Coys, automobile auctioneers-extraordinaire, have a number of rare beauties on the auction block this week. Among the many vintage Jaguar and Ferrari is this special gem. The Aston Martin DB5 is well-known among Spy Vibers for its appearance in the James Bond universe. I'm sure we've all wanted to own one. But, what about a DB5 once owned by George Harrison of The Beatles?
"Estimate: £225,000 - £260,000
Registration Number: EU Taxes Paid
Chassis Number: DB5/1896/R
To many observers the Aston Martin DB5 is the epitome of the company's models during the David Brown era, boasting both beauty and refined high performance. It is also perhaps the best known Aston Martin in the world, having starred in the James Bond films Goldfinger and Thunderball, complete with machine guns and other gadgetry.
In evolution terms the DB5 is a Series V DB4 but with a 4.0 litre rather than 3.7 litre engine, its coachwork embodying detail changes; it thus featured similar stunning styling from Touring of Milan, incorporating DB4 GT-style faired-in headlamps, with aluminium panels attached to a lightweight steel frame using Touring's Superleggera method of construction.
Underneath, the platform chassis used independent coil spring wishbone front suspension with a live rear axle located by Watt linkage and parallel trailing arms. Disc brakes were fitted all round, but the Girling items of the DB4 GT rather than the DB4's Dunlop discs.
The Tadek Marek designed twin overhead camshaft, straight six engine was enlarged to 3,995cc from the DB4's 3,670cc, power rising to 282bhp at 5,500rpm in standard trim; a 314bhp Vantage option, using triple Weber rather than SU carburettors, higher compression ratio and a different camshaft profile, was a rare and desirable option.
Initially, the all-alloy engine was mated to a four-speed David Brown gearbox with overdrive but later models featured a five-speed ZF unit. An automatic transmission was also offered for the first time.
Other changes over the DB4 included an alternator, four exhaust silencers rather than two, electric windows and variable intensity brake lights. Following its launch in July 1963 in saloon and convertible forms the DB5 received much praise, not least for its performance. A maximum of 148mph in standard trim, allied to 0-60 and 0-100mph in 7.1 and 16.9 seconds respectively, made the DB5 one of the fastest cars available and a match for the very best from Europe.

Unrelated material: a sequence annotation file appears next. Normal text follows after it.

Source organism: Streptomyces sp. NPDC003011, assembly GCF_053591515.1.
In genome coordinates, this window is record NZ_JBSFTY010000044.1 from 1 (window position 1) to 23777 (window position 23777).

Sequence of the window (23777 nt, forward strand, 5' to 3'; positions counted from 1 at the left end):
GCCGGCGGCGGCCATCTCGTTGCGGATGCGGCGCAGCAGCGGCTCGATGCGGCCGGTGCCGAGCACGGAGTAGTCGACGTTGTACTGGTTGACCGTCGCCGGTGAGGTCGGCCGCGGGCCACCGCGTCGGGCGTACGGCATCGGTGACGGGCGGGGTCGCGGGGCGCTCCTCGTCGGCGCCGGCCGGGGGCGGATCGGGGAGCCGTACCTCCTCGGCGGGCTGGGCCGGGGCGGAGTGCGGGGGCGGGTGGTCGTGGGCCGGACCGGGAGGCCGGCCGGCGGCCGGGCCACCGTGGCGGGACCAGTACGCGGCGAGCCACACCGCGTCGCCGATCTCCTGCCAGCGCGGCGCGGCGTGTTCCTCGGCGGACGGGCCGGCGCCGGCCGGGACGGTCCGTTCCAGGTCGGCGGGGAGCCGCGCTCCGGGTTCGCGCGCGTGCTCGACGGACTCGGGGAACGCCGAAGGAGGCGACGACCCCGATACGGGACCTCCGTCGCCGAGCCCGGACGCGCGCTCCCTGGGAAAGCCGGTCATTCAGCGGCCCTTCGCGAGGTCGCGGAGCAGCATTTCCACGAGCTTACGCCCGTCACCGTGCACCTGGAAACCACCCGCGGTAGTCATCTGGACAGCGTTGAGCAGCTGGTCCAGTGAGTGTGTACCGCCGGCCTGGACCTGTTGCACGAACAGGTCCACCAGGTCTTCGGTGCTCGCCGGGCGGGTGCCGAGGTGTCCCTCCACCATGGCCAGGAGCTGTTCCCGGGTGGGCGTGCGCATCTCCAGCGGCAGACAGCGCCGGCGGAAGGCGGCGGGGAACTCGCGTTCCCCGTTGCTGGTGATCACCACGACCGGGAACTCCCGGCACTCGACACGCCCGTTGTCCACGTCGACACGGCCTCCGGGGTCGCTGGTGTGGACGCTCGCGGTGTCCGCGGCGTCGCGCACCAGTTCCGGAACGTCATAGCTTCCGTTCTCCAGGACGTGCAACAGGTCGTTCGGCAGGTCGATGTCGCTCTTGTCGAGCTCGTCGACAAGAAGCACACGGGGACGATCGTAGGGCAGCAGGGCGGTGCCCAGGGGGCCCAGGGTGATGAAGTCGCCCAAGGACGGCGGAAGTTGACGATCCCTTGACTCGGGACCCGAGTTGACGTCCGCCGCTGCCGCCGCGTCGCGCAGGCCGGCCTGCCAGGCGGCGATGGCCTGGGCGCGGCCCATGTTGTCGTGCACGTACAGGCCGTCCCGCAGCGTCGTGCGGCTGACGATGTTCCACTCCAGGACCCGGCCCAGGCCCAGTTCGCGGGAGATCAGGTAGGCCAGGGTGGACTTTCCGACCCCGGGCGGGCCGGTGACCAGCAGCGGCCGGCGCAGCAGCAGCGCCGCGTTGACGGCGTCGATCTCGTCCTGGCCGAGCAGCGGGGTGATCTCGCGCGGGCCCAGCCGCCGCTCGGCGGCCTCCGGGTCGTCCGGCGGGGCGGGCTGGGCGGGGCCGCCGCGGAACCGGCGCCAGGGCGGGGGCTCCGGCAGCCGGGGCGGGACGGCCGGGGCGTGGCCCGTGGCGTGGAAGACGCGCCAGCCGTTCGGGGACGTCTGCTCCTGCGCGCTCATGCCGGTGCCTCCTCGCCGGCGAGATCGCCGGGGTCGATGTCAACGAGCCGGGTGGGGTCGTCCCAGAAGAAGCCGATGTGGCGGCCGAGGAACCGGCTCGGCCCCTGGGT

The particular Aston Martin DB5 on offer here is a most remarkable example, not only for its originality but also because of its very interesting provenance. Manufactured in late 1964, DB5/1896/R was supplied new on January 1st 1965 through Brydor Cars of Brooklands to Beatle George Harrison.
Painted in the attractive shade of Platinum silver with a black Connolly leather interior, the factory build sheet shows that non-standard equipment specified by Harrison included chrome wire wheels with Avon tyres, 3 ear hub caps, a heated rear screen, a radio, Britax safety belts, FIAM horns with changeover switch and a detachable passenger headrest. The build sheet also states that the timing chain was modified later that same year.
By the late 1980's the DB5 had found its way into a museum in Tokyo, Japan. In 1995 it was purchased by a Japanese collector resident in Germany, where it was exported to join the rest of his collection. Purchased for the collection in 2007, the DB5 has been maintained in a largely original and unrestored condition.
Chassis DB5/1896/R is now presented in very nice general order, with a recorded mileage of just over 22,000 miles. The paintwork has clearly received some attention over the years and is in good order. The delightful patina on the leather seating surfaces and the condition of the roof lining and carpets leads one to believe that they are the originals while the internal door trims appear to have been refinished to a high standard relatively recently.
The instrument panel and wood rimmed steering wheel likewise appear to be original. The engine compartment is also largely original and shows the signs of some recent maintenance. The DB5 starts and runs well and shows no signs of major mechanical maladies.
The provenance of chassis DB5/1896/R is confirmed by a letter from Aston Martin, the history file includes a copy of the original build sheet and documents relating to the importation of the car into Germany.
Coys are delighted to offer for sale Harrison's first “important” car, bought new and delivered to Harrison personally in 1965 at his Kinfauns estate in Esher, Surrey, England.
We are offering here the once-in-a-lifetime opportunity to acquire not only one of the most collectible of the David Brown Aston Martins produced, in very original condition, but one that has been owned by arguably one of the most influential musicians ever to grace The Earth.
Please note that this car is to be sold on Bill of Sale.
Estimate: £225,000 - £260,000"
No ejector seat? Maybe the engine purrs along to the beat of I Need You or Taxman. Find out more at the Coys website.